Saturday 7 January 2017

Why Flight Times Are Getting Longer As It Was 40 Years Before


Today, a non-stop flight from New York to Houston, Texas, takes about four hours. In 1973, the same flight would have taken just over two and a half hours. So much for progress.

But this is not an isolated case: flight times are getting longer.

London to Edinburgh takes, on average, 10 minutes longer than it did in the mid-Nineties; Madrid to Barcelona takes up to 20 minutes longer; while New York to Chicago is likely to take two hours and 50 minutes rather than the two and a half hours it took in 1996.

There are a number of reasons that more time is needed for airlines to fly from A to B, but one explored recently is fuel costs.

According to Business Insider, as the price of fuel rose in the Noughties, from $0.70 per gallon to over $3, airlines realised they could save millions of pounds per year by flying their planes slower, therefore using less fuel – but arriving at the destination later. A gallon of jet fuel cost $1.59 at the end of 2016.

For example, in 2008, Associated Press reported that American airline JetBlue saved $13.6million (£11m) a year by adding two minutes onto the length of each flight.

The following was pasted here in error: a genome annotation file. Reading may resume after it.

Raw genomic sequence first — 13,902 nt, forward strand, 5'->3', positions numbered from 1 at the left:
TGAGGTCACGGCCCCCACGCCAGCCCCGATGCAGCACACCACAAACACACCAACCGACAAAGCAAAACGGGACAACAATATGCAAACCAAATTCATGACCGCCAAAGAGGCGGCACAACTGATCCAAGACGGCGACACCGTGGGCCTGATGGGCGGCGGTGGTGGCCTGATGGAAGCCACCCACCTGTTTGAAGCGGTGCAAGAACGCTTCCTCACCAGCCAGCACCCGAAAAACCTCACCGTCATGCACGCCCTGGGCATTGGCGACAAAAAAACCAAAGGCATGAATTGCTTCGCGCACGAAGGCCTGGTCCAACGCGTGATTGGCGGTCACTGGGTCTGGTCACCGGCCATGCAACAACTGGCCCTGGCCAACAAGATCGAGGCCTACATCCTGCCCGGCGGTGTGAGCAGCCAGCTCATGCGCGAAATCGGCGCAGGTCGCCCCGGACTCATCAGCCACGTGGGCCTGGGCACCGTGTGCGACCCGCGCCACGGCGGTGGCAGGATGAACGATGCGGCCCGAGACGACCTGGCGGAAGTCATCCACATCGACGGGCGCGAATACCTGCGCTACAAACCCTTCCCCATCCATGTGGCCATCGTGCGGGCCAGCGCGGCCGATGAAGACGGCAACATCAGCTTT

It is not a particularly new tactic.

In 2014, Reuters reported that jet fuel consumption in the US, after peaking in 2005, fell more than 15 per cent in 10 years, the equivalent of more than 200,000 barrels per day.

Traditionally, the typical flying speed (546-575mph) is a trade-off between commercial pressures and fuel consumption – reaching a destination quicker is not only more appealing to customers but also minimises crew costs and ensures a new load of passengers quicker.

A report by aviation analysts OAG showed how the scheduled flight times of a number of different routes has grown between 1996 and 2015.

Jim Paton, a senior lecturer in the Department of Air Transport at Cranfield University, told the BBC: "The practice of buffering the airline schedule times is something that is very common, almost universal in Europe and in other parts of the world."

However, airlines deny the practise exists.

John Grant, a senior analyst at OAG, says it is more complicated.

“It’s not as simple as assuming airlines have increased block times to reduce the risk of being late,” he said.

OAG’s report also pointed out how congestion at airports meant that it took longer for aircraft to take-off after leaving the gate – a time that is included in the scheduling.



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